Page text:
Stop Being a Lawnmower Mom

Stop Being a Lawnmower Mom

by Coach Debbie


I used to teach fourth grade.  I love that age so much!  They’re independent yet not hormonal.  At the start of every school year we held an Open House where students and parents came to the classroom to meet me and get a vibe of how the year would be structured.  You could always tell that kids were nervous (and so was I).


I’d stand at the door to greet families and introduce myself and extend my arm to shake hands with each member of the family.  Here's what bothered me.  Immensely.  Mom or Dad would then say, “This is Timmy.  Timmy shake your teacher’s hand.  He’s kind of shy, ha ha.”


Wait.  Is your kid mute?  Does Timmy not know his own name?  Why are you being a ventriloquist for a 9-year old?


Y’all, we are in the age of “lawnmower” parents.  I’d never heard this term until Coach Emily sent me this link ( ).   What the heck are lawnmower parents?  They’re the ones that rush ahead of their kids to remove any and all obstacles so that kids are spared from challenge or inconvenience or discomfort or problems.


“Sweetie, let Mommy ask the teacher why you got a B- on that test.”

“Honey Pie, I’ll take the pickles off your burger for you.”

“Dumpling, I know you tried to match your outfit but I am going to go pick the right pair of pants that go with that top.  Then I’ll do your hair.”



Let me pause right here because feathers are ruffled.  I am not talking about toddlers, nkay?  Okay, moving on.


Lawnmower parents have big hearts.  They don’t like to see their precious offspring facing adversity, struggle, failure.  Because it hurts our mom hearts.  But you know what else it does?


It cripples our kids.  We handicap our children mentally and emotionally.  They are not equipped for real life (which doesn’t always remove the proverbial crust off the sandwich). 


They are not motivated to strive and be stretched (because they know they can be rescued at the drop of a hat).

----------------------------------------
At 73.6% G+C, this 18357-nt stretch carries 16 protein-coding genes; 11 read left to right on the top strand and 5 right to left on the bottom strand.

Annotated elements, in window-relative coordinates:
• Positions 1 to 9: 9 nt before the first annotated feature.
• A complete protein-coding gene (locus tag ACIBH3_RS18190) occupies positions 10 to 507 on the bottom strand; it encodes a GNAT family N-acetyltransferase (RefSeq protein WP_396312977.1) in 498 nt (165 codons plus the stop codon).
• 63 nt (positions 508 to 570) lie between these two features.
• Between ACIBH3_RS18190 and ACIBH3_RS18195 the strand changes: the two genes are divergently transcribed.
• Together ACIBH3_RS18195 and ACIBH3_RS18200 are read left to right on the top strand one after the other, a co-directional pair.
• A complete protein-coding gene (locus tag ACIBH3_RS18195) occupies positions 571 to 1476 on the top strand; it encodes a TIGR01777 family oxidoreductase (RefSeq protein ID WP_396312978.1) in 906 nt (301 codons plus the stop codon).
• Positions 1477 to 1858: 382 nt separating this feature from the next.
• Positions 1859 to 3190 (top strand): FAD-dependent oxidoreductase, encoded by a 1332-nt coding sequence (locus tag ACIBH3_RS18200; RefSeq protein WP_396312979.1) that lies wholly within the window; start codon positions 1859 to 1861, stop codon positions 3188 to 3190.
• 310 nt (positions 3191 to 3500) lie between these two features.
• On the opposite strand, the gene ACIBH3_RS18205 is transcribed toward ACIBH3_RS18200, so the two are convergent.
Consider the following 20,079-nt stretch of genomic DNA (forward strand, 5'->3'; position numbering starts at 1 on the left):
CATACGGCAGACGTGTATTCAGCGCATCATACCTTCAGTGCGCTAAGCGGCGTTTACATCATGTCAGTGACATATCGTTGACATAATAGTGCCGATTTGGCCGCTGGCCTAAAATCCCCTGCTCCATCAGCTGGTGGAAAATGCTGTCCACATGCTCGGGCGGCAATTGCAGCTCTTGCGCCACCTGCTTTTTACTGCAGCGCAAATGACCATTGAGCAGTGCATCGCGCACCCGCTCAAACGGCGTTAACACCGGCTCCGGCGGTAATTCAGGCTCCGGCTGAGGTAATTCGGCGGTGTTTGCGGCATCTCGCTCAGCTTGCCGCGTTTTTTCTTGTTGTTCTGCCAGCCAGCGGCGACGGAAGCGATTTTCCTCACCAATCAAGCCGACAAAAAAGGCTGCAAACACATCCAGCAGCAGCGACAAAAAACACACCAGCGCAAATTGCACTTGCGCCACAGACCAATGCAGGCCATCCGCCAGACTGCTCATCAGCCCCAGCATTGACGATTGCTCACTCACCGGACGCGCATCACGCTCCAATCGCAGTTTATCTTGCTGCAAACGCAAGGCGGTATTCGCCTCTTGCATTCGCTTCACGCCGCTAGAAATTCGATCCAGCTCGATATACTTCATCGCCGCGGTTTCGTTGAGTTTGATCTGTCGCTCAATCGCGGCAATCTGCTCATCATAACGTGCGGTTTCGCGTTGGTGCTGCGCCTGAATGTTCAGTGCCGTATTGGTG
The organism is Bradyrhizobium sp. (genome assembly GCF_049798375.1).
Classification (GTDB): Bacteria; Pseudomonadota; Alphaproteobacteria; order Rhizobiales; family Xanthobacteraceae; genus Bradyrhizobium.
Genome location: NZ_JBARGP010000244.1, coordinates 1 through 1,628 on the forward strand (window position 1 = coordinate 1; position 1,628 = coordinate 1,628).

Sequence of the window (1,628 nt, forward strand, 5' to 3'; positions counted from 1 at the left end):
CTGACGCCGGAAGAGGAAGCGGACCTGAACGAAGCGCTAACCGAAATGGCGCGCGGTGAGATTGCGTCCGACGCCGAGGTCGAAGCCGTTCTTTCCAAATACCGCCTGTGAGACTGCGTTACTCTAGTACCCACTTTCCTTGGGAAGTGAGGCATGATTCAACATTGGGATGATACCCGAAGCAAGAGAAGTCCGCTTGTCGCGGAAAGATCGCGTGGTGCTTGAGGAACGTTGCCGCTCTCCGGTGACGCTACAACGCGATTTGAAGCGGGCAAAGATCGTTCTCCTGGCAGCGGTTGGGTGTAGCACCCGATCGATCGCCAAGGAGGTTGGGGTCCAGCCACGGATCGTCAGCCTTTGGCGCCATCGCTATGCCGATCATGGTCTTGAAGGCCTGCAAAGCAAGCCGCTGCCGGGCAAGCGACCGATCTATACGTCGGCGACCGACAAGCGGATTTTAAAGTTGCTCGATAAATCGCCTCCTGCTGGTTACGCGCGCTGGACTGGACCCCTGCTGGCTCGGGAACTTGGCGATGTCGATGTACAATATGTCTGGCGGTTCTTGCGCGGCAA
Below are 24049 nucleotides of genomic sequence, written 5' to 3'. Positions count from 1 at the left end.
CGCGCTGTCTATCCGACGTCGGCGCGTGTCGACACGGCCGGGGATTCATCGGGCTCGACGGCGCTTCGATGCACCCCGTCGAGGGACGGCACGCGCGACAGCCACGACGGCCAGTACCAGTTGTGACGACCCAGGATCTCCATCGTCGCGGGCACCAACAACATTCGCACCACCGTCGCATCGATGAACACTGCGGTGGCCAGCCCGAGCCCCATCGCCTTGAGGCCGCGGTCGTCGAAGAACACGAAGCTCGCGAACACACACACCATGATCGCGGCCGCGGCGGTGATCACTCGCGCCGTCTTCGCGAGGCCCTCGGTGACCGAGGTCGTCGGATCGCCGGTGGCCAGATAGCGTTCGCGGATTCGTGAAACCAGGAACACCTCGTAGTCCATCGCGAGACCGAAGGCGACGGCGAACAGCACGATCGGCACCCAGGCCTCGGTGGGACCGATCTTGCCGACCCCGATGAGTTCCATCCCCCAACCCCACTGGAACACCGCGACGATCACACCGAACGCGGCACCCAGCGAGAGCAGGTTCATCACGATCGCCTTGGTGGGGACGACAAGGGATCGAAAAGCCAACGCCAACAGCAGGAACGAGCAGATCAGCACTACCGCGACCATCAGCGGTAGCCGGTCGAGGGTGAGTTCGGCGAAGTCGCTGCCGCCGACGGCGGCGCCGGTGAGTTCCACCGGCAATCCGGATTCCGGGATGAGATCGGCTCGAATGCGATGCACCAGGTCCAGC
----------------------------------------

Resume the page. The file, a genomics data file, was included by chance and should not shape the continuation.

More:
They do not feel good enough or capable enough because mistakes are to be avoided at all cost and because Mommy will help. 


They become indecisive because they have not practiced thinking and doing for themselves because Mommy does it for them and does it properly.


Struggle is okay.

Natural consequences are okay.

Challenges are okay.

Mistakes are okay.

Messes are okay.

Imperfection is okay.


Let’s let our kids struggle.  Let’s nudge them outside of the comfort bubble and WATCH THEM SOAR.


One quote worth putting on your fridge that I read:

“Prepare the child for the road, not the road for the child”




Let kids order at restaurants (using eye contact and polite speech).

Let kids order the pizza on the phone (while you put your hand over your mouth).

Let kids ask which aisle the cinnamon is located on inside the store.

Let kids go to their teachers when they don’t understand a project.

Let kids ask for directions inside the gas station (yeah you can stand next to them).

Let kids experience the natural consequences that come from refusing meals or falling in mud.



A few months ago, my son ran his bike into a parked car on our street.  I was not happy to hear that a neighbor’s car was scratched from his careless mistake.  I told my son, “Here’s how this is gonna go.  We will walk together to this person’s front door.  I will not be speaking.  You are going to share what you did and share that you are going to make it right, got it?”   Mistakes teach.


Different kid, different scenario.  I had a kid royally screw up on a test.  He made super bad choices that I’ll omit the details of, and I refused to walk inside school and talk to the teacher about the situation.  HIS situation, not mine.  I already finished school.  We told the kid, “Prepare for your grade to become a zero on that test.  It’s time to show integrity and fill in your teacher.  You have until noon tomorrow to inform her and accept that zero.”  I emailed the teacher at 12:01 only to ask if my son had approached her.  Shielding would have taught him nothing.


You’re a great mom.  Consider this both a dare as well as a form of relief.  You now get to turn off the lawnmower, take a step back, and watch your child step into the future as a fully functional adult!




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